Brian Ladin Shares How Sustainability Has Become a Key Differentiator in the Shipping Industry

Estimated reading time: 4 mins

Sustainability has become a key method for shipping companies to distinguish themselves in a crowded field. While the public perception of shipping involves chugging diesel engines and ocean pollution, the shipping industry actually produces far less carbon than other competing methods of transport.

Brian Ladin of Delos Shipping explains the ways in which environmentally conscious shipping companies are differentiating themselves from the crowd.

Shipping’s Low Carbon Footprint

While commercial shipping involves huge ships burning large quantities of fossil fuels, shipping actually produces the smallest amount of carbon per ton of cargo moved. Air travel produces up to three hundred times more carbon than ocean shipping when considering the relative tonnage of cargo. Industries that need to ship items should consider ocean freight for its relatively low environmental cost. However, there are many items which must be shipped more quickly so air freight is necessary.

When choosing a shipping method for goods, companies should keep the environmental cost in mind. The market is biased toward the fastest shipping methods possible, especially since the advent of companies like Amazon. Companies and consumers should consider accepting longer shipping times for their items to cut down on carbon emissions.

The Strategy Behind Sustainable Shipping

The International Maritime Organization (IMO) recently set goals for its overall carbon emissions. The organization agreed to cut carbon emissions by up to 50 percent by the year 2050. Only two countries objected to this deal: The United States and Saudi Arabia.

For the first time, the global maritime industry has committed itself to fight against climate change. This is in line with the Paris Agreement of 2015 targeting greenhouse emissions. The IMO member states also agreed to help developing countries meet the requirements of sustainable shipping.

What Changes Can Be Made?

Many ship owners want to know how they can adapt their practices to this lofty goal. The IMO directs its members to adjust their procedures in accordance with their new guidelines.

First, shipbuilders need to decrease the carbon usage of each vessel through energy-efficient design. A percentage of energy efficiency will be set by the IMO.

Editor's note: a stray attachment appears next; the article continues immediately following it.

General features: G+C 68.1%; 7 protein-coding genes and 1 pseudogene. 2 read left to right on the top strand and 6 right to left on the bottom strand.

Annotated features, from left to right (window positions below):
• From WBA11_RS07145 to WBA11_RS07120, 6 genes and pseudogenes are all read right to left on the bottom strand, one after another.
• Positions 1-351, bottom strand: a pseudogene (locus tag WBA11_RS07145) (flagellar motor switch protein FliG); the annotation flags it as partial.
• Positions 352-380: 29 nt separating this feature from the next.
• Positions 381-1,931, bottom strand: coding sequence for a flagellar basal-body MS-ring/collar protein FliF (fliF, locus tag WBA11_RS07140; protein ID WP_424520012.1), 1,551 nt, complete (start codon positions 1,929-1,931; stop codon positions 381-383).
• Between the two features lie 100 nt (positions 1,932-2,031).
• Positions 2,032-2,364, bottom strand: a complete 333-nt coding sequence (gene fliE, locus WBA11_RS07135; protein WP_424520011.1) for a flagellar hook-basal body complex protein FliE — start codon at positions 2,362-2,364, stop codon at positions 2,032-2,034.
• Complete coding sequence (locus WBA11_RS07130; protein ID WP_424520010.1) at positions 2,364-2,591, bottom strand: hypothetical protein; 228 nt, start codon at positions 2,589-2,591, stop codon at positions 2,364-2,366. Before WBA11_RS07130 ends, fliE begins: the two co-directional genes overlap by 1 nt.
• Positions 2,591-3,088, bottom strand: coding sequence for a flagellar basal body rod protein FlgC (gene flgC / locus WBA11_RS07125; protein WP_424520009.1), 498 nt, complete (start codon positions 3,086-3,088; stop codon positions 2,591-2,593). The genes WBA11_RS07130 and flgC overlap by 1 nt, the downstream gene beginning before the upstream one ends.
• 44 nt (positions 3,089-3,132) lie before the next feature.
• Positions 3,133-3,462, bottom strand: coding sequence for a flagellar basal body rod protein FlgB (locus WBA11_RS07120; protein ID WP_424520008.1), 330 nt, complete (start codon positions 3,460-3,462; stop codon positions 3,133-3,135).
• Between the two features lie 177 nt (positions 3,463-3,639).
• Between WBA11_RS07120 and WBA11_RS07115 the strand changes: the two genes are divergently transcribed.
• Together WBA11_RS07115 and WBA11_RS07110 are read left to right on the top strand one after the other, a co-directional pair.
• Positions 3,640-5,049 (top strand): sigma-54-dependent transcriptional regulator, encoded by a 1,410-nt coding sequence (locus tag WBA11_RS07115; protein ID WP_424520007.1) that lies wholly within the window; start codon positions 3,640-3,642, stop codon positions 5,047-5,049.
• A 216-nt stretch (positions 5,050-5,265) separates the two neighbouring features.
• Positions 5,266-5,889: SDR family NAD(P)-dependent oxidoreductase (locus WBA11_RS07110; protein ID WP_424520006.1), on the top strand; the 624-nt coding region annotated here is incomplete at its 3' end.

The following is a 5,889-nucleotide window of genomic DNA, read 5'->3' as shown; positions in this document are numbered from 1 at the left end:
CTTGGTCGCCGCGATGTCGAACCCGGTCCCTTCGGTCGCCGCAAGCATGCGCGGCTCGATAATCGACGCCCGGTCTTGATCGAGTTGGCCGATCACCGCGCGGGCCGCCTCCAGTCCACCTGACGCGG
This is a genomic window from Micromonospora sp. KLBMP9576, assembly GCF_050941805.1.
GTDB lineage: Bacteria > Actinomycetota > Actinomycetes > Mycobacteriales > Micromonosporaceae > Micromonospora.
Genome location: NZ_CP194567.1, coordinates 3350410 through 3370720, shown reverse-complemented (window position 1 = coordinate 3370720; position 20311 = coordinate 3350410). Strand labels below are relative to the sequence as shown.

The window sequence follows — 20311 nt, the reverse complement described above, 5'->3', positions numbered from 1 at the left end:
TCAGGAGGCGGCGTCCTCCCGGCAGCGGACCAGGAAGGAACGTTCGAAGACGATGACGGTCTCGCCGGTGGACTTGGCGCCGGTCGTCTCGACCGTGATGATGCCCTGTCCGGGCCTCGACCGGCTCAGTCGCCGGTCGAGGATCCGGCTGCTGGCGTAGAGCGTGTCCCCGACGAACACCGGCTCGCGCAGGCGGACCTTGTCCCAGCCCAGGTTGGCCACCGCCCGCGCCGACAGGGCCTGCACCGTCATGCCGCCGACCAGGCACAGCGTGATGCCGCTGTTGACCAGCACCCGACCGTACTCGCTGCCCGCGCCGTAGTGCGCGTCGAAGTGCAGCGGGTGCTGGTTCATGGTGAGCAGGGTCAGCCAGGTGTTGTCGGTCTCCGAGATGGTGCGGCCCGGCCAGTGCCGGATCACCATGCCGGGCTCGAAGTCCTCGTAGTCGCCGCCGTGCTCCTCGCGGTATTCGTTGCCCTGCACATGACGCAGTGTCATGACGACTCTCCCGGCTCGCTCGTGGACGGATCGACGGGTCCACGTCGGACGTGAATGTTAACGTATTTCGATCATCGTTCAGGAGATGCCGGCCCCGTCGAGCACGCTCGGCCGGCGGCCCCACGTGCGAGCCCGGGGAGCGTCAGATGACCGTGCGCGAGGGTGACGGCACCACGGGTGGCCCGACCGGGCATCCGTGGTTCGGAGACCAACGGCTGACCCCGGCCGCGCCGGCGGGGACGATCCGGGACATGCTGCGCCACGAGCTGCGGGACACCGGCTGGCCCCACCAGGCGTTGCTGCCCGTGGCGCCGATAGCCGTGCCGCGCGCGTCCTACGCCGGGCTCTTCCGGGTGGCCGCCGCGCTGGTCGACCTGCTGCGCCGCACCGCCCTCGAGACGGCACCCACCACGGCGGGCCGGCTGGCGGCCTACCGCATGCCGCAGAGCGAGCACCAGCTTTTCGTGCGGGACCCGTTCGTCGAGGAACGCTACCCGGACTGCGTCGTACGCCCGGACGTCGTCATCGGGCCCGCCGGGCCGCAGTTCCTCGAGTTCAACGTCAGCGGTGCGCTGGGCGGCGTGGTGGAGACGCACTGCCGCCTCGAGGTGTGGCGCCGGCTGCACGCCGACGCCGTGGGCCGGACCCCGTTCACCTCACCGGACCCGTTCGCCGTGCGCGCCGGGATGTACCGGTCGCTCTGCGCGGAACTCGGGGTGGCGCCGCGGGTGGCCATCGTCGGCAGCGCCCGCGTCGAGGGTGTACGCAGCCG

Second, the carbon usage of international shipping needs to decline, reducing carbon dioxide emissions by at least 40 percent by 2030. Another goal of the IMO is to reduce carbon emissions by 70 percent by the year 2050.

Third, greenhouse gas emissions must be reduced by 50 percent before the year 2050.

How Can Ship Owners Comply?

While low- and no-carbon fuels are in development, it will be many years before they are implemented on a global scale. Ship owners should be aware of the regulatory changes governing their emissions.

Changes in naval architecture will make ships more fuel-efficient. For example, hull and propeller design will mean that less energy needs to be used to propel the vessel through the water.

Polluting diesel engines are already being replaced by liquified natural gas (LNG) fueling systems. LNG fuels cut carbon emissions and provide a soot-free, sulfur-free burn.

An innovative fuel called Plaxx is also in development for use in existing diesel engines. This fuel is made from recycled plastic. It is a low-sulfur fuel with high efficiency and lower environmental impact.

Use of Renewable Energy

While small, experimental craft have been propelled by renewable sources like solar energy, it has not been tried on the scale of a large ocean-going vessel.

Traditionally, ships were wind-powered, and a newer form of wind power could be used in the ships of tomorrow. Vessels should be able to use smaller solar and wind power systems to generate energy for onboard functions in the near future. This will cut down on the amount of fuel that needs to be used.

Sustainability as a Competitive Advantage

Sustainability of ocean-going vessels is a competitive advantage. Many manufacturers have a goal of reducing their carbon footprint, and ocean vessels are a good choice for this purpose since they have such a low ratio of carbon emitted per ton of shipping weight. Even trucking has a higher carbon ratio than ocean shipping. When manufacturers choose more efficient shipping companies, they will be supporting the health of the environment as well as cutting down on their own costs due to increased efficiency.

Sustainability Sets Shipping Companies Apart

Shipping companies are now able to differentiate themselves from their competitors on a scale of sustainability. Many manufacturers and distributors are attracted to the lower price and environmental consciousness of sustainable shipping companies.

When shipping companies are looking for reasons to increase their sustainability, they should be reassured that any costs they may incur while converting their vessels to a more environmentally-friendly design or fueling solution will mean greater profits down the road. Brian Ladin of Delos Shipping vouches for the benefits of environmentally friendly shipping practices.

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